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Sixth Circuit Finds Faulty Construction is Not an Occurrence under Kentucky Law

George B. Hall
Phelps Dunbar LLP - New Orleans Office

February 10, 2014

Previously published on January 29, 2014

Reversing the decision of a federal district court in Kentucky, the U.S. Sixth Circuit Court of Appeals has held that claims against a subcontractor for faulty work in preparing a building pad did not allege an "occurrence." Liberty Mut. Fire Ins. Co. v. Kay & Kay Contracting, LLC, 2013 WL 6084276 (6th Cir. Nov. 19, 2013) (unpublished opinion).

The insured subcontractor was hired to perform site preparation work and construct a pad for a commercial building. After the building was completed, it experienced damage as a result of settling allegedly caused by the faulty site preparation work of the insured. The insured's CGL carrier denied coverage and filed a declatory judgment action seeking a determination that there was no "occurrence." The parties filed cross-motions for summary judgment and the trial court held that there was an "occurrence." The insurer appealed.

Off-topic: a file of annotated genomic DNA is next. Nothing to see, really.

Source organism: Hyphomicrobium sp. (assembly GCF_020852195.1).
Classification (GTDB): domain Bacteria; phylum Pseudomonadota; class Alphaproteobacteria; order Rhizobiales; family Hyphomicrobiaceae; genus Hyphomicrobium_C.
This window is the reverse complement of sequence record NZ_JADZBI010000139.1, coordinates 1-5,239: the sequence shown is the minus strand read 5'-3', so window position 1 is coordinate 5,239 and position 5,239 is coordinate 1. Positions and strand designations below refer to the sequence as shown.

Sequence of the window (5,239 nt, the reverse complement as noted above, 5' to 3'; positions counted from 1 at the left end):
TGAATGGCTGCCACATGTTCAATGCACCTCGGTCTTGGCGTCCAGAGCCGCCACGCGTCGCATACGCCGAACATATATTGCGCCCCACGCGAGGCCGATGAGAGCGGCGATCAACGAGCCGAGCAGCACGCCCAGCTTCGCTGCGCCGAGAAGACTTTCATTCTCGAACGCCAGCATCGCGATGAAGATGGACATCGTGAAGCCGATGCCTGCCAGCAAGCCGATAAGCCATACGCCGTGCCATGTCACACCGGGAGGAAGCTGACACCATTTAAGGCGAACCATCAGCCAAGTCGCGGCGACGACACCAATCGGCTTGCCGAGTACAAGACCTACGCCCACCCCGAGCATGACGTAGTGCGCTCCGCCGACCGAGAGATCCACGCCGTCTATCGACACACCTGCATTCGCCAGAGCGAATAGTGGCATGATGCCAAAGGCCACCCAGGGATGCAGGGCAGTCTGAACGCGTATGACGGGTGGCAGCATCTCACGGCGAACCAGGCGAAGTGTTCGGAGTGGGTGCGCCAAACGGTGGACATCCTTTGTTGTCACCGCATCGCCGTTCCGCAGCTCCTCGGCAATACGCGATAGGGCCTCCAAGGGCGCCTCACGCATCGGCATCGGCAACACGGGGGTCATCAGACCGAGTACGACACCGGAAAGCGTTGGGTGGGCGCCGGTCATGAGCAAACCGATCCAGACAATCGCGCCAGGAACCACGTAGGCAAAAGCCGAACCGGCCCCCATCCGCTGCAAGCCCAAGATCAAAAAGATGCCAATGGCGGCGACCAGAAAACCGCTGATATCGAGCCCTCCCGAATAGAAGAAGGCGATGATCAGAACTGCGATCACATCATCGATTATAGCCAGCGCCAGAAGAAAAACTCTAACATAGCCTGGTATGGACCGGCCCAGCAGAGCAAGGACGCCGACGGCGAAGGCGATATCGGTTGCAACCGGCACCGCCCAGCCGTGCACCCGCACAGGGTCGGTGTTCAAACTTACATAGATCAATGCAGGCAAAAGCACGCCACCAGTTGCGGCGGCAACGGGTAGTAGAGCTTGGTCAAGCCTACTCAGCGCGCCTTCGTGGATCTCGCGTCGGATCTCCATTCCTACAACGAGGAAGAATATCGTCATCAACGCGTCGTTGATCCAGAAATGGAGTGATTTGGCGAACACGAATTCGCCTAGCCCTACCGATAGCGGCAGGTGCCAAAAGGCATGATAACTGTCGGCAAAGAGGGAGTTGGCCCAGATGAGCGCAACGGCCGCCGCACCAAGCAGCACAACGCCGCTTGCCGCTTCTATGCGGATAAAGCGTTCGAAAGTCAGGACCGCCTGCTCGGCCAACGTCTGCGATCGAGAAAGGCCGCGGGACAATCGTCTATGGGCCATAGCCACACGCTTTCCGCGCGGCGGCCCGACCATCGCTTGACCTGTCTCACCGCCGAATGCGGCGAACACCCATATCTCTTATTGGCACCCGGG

The Sixth Circuit reversed, finding that the damage to the building was within the control of the insured, and not a fortuitous event which damaged other property. Because the site preparation work was needed to avoid the settling and resultant structural damage and the insured was hired to prevent this type of damage, the faulty work and resulting damage were not fortuitous and thus not an "occurrence" under the CGL policy.


The views expressed in this document are solely the views of the author and not Martindale-Hubbell. This document is intended for informational purposes only and is not legal advice or a substitute for consultation with a licensed legal professional in a particular case or circumstance.

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